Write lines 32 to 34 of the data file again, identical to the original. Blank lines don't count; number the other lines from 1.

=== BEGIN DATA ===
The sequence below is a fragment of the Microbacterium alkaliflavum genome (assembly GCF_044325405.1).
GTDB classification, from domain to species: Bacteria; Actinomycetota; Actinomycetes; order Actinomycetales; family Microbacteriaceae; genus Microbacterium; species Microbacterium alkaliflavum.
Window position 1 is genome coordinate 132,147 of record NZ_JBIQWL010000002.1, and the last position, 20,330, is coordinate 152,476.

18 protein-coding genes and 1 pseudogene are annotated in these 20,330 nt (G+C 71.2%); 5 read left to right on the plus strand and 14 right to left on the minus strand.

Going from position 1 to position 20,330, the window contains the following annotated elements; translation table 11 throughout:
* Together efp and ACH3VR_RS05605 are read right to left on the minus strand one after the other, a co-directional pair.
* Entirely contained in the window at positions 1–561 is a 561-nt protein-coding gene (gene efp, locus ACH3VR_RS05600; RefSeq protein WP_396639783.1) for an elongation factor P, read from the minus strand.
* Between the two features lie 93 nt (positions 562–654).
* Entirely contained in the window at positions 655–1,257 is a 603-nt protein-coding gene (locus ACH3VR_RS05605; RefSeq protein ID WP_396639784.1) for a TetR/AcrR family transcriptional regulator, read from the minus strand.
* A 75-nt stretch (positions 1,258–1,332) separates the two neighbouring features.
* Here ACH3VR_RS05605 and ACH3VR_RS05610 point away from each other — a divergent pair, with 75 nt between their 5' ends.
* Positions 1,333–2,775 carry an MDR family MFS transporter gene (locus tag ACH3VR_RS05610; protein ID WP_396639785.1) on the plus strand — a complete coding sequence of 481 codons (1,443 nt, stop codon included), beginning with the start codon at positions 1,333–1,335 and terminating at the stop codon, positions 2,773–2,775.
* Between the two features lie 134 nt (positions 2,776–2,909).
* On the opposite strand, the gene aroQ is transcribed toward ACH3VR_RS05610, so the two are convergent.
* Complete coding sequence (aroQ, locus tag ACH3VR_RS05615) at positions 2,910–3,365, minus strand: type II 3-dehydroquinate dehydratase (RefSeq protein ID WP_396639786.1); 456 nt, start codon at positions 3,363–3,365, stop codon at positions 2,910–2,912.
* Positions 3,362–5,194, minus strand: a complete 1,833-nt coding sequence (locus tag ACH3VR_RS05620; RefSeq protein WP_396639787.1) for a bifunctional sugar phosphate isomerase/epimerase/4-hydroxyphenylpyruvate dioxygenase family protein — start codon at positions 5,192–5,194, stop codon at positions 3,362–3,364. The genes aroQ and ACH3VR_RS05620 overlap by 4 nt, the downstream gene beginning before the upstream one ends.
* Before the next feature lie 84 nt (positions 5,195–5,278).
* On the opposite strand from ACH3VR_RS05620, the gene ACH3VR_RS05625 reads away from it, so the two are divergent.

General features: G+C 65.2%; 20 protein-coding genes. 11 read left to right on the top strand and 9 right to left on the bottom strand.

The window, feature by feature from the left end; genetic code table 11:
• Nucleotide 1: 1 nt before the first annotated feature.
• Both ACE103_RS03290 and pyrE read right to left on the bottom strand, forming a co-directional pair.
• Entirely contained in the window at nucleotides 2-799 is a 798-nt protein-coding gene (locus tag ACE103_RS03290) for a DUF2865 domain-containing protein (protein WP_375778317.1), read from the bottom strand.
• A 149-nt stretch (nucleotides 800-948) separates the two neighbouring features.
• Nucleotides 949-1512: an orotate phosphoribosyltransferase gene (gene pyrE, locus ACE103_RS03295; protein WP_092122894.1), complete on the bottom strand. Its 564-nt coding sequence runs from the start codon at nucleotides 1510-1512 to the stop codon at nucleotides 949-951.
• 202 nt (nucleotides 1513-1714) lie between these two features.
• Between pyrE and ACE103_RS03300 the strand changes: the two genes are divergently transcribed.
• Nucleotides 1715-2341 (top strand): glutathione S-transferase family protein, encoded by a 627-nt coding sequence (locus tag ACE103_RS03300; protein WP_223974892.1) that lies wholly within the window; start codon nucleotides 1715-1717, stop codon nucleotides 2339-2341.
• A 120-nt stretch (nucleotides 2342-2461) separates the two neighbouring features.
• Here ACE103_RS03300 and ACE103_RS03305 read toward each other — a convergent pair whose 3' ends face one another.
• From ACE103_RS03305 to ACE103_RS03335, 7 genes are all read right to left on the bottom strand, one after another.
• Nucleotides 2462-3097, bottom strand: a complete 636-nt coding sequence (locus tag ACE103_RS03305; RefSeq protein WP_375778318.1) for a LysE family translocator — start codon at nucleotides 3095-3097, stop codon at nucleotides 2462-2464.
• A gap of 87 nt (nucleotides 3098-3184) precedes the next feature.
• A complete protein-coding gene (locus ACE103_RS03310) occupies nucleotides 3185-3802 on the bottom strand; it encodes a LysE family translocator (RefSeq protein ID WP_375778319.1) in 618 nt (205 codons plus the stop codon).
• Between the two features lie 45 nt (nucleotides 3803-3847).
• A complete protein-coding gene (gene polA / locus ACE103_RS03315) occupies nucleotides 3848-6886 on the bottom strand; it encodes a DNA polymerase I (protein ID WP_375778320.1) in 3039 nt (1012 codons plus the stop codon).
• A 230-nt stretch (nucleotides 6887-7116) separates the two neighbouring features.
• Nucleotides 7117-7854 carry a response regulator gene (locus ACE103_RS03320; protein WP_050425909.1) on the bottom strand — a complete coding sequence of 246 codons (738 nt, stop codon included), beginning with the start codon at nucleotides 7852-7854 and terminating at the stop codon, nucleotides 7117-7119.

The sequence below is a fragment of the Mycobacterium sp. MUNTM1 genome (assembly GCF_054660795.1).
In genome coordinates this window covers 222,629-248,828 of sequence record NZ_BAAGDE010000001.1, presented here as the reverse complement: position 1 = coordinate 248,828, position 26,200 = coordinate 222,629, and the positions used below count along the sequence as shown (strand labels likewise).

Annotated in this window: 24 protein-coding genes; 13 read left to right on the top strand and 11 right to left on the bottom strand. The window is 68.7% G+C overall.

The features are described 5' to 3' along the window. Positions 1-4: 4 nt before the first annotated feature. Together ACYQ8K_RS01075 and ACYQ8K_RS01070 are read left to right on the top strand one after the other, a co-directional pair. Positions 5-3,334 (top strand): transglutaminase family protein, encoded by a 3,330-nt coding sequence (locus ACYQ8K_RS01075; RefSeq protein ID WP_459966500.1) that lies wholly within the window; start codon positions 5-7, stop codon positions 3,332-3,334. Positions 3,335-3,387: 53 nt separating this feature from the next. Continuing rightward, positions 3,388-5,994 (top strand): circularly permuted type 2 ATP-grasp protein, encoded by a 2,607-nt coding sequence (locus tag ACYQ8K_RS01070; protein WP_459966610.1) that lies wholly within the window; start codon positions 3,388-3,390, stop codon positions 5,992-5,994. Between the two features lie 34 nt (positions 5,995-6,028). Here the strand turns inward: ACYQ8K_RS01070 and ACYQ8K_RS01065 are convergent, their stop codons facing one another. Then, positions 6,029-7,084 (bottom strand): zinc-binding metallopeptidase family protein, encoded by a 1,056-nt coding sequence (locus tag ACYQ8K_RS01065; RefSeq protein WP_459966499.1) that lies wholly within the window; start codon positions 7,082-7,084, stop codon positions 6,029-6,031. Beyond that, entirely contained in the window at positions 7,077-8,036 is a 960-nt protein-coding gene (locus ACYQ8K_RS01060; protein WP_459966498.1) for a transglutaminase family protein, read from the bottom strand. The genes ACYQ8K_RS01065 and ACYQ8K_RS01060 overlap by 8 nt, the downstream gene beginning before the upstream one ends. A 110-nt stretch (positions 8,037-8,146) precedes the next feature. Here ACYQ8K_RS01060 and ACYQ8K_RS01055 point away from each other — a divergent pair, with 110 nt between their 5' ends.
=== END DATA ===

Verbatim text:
• Nucleotides 2462-3097, bottom strand: a complete 636-nt coding sequence (locus tag ACE103_RS03305; RefSeq protein WP_375778318.1) for a LysE family translocator — start codon at nucleotides 3095-3097, stop codon at nucleotides 2462-2464.
• A gap of 87 nt (nucleotides 3098-3184) precedes the next feature.
• A complete protein-coding gene (locus ACE103_RS03310) occupies nucleotides 3185-3802 on the bottom strand; it encodes a LysE family translocator (RefSeq protein ID WP_375778319.1) in 618 nt (205 codons plus the stop codon).